CenterPoint has been the center of attention in recent weeks for changes anticipated in the proposed, large-scale mixed-use development.
In 2017, Swain & Associates developers announced plans
for CenterPoint, a major mixed-use development on Eastwood and Military Cutoff roads in Wilmington that would include a hotel, an office building with a parking deck, apartments with a parking deck, restaurants and stores on about 23 acres.
At the time, the cost was estimated to be a $250 million project. That estimate is likely to rise because of a build-up in the cost of construction in the past few years.
But that's not all that has changed. Wilmington-based Swain & Associates wants to add 20 rooms to the hotel at CenterPoint for a total of 220, and 70 units, for a total of 370, to an apartment complex in the development.
The hotel change also includes moving the structure, whose brand has not been released, from the Military Cutoff side to the Eastwood side of the development.
The move, said Jason Swain of Swain & Associates, came about because of the N.C. Department of Transportation's needs regarding Drysdale Drive, the existing road that will be extended from Landfall Center to Military Cutoff and then through the CenterPoint site to Eastwood in upcoming road work. That change affected the hotel's parking at its previous location in the plan.
"We commissioned a parking study from a group that does these for projects all over the country. They said, 'Look, with the loss of this parking, you're going to have problems with the hotel. You're not gonna have enough convenient parking to make it viable. So when that happened, we decided we had to look on-site for another location for the hotel."
The addition of a fifth story to the apartment complex also resulted from additional market research, Swain explained Thursday.
"When we started this project four years ago, we planned as best we could, but we've realized that there are a lot of people who have done this all over the country and we've flown all over the country learning a lot from people who do these kinds of projects," Swain said. " In talking with the people who do multifamily [apartment communities], they told us while we've got 300 units that were permitted in 2018, they've said you need another 70 units to make the project viable."
Upon hearing the plans for a higher apartment complex and higher office building on the property, some nearby residents took issue with the proposal's growth. They mentioned them at a meeting Wednesday of the Wilmington Planning Commission.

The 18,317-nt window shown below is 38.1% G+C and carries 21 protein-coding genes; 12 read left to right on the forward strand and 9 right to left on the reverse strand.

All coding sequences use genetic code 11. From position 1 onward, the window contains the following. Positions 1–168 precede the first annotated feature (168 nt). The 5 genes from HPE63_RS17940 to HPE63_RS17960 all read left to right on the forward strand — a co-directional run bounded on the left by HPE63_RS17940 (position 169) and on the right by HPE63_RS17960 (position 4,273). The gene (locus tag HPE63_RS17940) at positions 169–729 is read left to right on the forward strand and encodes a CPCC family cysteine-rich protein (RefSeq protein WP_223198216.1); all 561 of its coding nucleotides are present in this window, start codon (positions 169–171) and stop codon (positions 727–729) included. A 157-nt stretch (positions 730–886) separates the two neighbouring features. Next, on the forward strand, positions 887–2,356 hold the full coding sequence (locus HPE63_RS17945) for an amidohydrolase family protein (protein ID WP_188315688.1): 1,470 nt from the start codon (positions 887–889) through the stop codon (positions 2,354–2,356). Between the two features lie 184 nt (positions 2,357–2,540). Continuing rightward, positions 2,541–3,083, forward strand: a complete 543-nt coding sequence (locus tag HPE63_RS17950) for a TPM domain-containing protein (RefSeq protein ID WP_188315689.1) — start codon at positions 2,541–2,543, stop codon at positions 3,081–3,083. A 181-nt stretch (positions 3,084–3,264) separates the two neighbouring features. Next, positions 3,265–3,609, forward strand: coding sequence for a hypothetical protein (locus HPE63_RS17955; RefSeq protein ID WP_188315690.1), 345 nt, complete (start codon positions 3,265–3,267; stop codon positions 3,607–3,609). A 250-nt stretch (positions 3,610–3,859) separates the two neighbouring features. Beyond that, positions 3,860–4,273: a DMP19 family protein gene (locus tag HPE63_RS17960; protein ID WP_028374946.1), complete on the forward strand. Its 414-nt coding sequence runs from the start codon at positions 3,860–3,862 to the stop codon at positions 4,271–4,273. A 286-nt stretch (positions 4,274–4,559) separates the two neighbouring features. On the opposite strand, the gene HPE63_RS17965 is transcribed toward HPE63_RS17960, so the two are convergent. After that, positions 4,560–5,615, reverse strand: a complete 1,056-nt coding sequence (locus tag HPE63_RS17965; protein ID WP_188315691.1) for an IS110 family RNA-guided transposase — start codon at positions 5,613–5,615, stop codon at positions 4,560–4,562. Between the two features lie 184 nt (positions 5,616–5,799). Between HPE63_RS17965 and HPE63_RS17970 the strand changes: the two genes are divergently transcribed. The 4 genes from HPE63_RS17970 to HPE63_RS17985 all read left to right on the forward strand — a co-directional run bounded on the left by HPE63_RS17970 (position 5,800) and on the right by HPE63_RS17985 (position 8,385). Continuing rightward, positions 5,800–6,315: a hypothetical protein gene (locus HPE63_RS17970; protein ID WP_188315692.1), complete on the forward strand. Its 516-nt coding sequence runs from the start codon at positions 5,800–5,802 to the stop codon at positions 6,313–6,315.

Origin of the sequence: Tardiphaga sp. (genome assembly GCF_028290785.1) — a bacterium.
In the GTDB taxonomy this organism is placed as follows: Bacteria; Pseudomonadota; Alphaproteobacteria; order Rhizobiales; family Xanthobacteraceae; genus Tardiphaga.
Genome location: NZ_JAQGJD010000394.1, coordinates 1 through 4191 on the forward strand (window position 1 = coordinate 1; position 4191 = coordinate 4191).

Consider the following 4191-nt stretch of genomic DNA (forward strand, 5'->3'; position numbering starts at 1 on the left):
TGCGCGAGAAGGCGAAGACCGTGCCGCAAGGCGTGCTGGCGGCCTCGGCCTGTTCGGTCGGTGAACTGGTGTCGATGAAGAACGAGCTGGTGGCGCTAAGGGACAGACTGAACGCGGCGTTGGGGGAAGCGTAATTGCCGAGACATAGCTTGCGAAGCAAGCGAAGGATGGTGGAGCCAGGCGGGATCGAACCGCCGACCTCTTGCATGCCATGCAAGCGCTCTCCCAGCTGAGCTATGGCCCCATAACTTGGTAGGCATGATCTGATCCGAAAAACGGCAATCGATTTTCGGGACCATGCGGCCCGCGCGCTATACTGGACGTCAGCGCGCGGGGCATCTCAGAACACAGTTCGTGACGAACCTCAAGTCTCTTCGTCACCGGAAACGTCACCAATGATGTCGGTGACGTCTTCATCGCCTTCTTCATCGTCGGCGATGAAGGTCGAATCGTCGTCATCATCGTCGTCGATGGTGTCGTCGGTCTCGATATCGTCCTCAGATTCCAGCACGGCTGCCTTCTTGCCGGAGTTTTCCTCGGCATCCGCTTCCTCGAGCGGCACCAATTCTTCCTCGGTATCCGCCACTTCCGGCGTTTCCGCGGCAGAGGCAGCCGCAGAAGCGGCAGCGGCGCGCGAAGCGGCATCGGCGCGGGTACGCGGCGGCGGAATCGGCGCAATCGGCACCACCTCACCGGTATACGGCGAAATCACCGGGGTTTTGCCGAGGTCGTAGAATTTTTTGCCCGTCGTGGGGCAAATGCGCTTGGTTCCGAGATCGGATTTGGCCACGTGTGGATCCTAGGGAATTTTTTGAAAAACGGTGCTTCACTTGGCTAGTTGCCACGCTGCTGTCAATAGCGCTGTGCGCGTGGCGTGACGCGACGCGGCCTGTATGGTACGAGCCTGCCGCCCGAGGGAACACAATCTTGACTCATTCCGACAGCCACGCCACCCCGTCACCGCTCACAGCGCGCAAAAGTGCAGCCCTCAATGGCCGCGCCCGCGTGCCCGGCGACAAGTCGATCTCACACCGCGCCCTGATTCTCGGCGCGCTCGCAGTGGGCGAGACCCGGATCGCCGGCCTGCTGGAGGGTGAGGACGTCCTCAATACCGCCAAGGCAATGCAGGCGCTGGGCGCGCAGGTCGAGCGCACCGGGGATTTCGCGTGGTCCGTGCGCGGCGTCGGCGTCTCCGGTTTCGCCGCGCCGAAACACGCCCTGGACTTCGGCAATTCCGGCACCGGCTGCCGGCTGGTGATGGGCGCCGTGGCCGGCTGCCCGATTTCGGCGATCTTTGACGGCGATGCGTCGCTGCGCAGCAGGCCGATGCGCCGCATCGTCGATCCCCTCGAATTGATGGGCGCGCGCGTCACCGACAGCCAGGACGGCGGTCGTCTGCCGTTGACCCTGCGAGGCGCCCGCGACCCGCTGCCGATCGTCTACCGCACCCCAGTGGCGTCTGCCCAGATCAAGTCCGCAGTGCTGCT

To address some of those concerns, Swain said, the developers agreed to roll back their additional request for the height of what would be a medical user office building.
The planning panel, which did not vote on the height requirement because that will be up to the Wilmington City Council to address at a later meeting, did OK the higher density for the hotel and residential, lower retail and restaurant space and the location changes for the hotel and some retail in a 3 to 2 vote Wednesday night. That conditional district modification request will also be up for a vote by the city council.
Swain said Thursday "I made a commitment last night that -- even though the community told us they wanted large-scale medical here, and we were trying to accommodate that -- because the neighbors were concerned about the height of these to be in 75 feet, that we would roll back that request and only do what's allowed by right on these two buildings," Swain said, referring to medical office and its parking deck.
Another change Swain talked about Wednesday and Thursday was a building that would have been set aside for a grocery store, but with the Earth Fare closing at Sir Tyler Drive and Military Cutoff, leaving a large amount of grocery space, that CenterPoint grocery building has been taken out of the plan.
The city council in 2018 approved a rezoning for the Property from residential-only to an urban mixed-use designation and approved a special use permit to allow the hotel to be 75 feet or five stories and a 68-foot tall apartment complex.
The general plan is to start construction on CenterPoint at or around the same time construction starts on the Drysdale Drive extension, which would run through the development.
City planner Brian Chambers said the Drysdale project is currently in a right-of-way acquisition phase with the DOT and should be let for construction in the next 18 to 24 months, but he did not have a definitive timeline on Wednesday night.
That project to extend Drysdale Drive is going forward with or without the changes to CenterPoint, Chambers said.